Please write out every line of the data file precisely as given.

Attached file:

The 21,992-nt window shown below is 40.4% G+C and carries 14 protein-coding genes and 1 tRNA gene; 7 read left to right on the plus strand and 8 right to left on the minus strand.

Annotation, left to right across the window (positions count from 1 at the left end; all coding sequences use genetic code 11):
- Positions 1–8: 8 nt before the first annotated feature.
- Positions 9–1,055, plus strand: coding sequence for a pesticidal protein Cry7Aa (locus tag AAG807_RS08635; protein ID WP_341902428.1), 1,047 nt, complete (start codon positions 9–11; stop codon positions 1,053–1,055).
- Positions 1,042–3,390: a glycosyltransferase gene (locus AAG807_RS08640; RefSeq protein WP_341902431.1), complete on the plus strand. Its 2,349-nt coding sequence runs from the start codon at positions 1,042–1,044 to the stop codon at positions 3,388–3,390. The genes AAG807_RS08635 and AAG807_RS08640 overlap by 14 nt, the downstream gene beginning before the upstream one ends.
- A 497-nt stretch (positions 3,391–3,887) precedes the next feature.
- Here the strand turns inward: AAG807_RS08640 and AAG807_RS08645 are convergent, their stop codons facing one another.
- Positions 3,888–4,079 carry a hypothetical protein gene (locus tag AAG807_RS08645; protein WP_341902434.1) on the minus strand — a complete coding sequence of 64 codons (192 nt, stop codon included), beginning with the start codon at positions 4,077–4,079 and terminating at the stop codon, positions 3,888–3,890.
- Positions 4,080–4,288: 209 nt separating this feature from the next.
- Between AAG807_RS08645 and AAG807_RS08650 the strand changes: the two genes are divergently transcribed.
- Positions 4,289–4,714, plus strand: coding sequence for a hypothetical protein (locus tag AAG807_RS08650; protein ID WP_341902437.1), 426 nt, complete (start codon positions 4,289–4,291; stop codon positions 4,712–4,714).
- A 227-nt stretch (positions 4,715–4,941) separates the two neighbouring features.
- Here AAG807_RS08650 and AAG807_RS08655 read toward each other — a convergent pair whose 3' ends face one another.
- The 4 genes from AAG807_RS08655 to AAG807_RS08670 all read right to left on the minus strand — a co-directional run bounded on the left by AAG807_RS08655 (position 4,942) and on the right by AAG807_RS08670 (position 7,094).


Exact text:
The 21,992-nt window shown below is 40.4% G+C and carries 14 protein-coding genes and 1 tRNA gene; 7 read left to right on the plus strand and 8 right to left on the minus strand.

Annotation, left to right across the window (positions count from 1 at the left end; all coding sequences use genetic code 11):
- Positions 1–8: 8 nt before the first annotated feature.
- Positions 9–1,055, plus strand: coding sequence for a pesticidal protein Cry7Aa (locus tag AAG807_RS08635; protein ID WP_341902428.1), 1,047 nt, complete (start codon positions 9–11; stop codon positions 1,053–1,055).
- Positions 1,042–3,390: a glycosyltransferase gene (locus AAG807_RS08640; RefSeq protein WP_341902431.1), complete on the plus strand. Its 2,349-nt coding sequence runs from the start codon at positions 1,042–1,044 to the stop codon at positions 3,388–3,390. The genes AAG807_RS08635 and AAG807_RS08640 overlap by 14 nt, the downstream gene beginning before the upstream one ends.
- A 497-nt stretch (positions 3,391–3,887) precedes the next feature.
- Here the strand turns inward: AAG807_RS08640 and AAG807_RS08645 are convergent, their stop codons facing one another.
- Positions 3,888–4,079 carry a hypothetical protein gene (locus tag AAG807_RS08645; protein WP_341902434.1) on the minus strand — a complete coding sequence of 64 codons (192 nt, stop codon included), beginning with the start codon at positions 4,077–4,079 and terminating at the stop codon, positions 3,888–3,890.
- Positions 4,080–4,288: 209 nt separating this feature from the next.
- Between AAG807_RS08645 and AAG807_RS08650 the strand changes: the two genes are divergently transcribed.
- Positions 4,289–4,714, plus strand: coding sequence for a hypothetical protein (locus tag AAG807_RS08650; protein ID WP_341902437.1), 426 nt, complete (start codon positions 4,289–4,291; stop codon positions 4,712–4,714).
- A 227-nt stretch (positions 4,715–4,941) separates the two neighbouring features.
- Here AAG807_RS08650 and AAG807_RS08655 read toward each other — a convergent pair whose 3' ends face one another.
- The 4 genes from AAG807_RS08655 to AAG807_RS08670 all read right to left on the minus strand — a co-directional run bounded on the left by AAG807_RS08655 (position 4,942) and on the right by AAG807_RS08670 (position 7,094).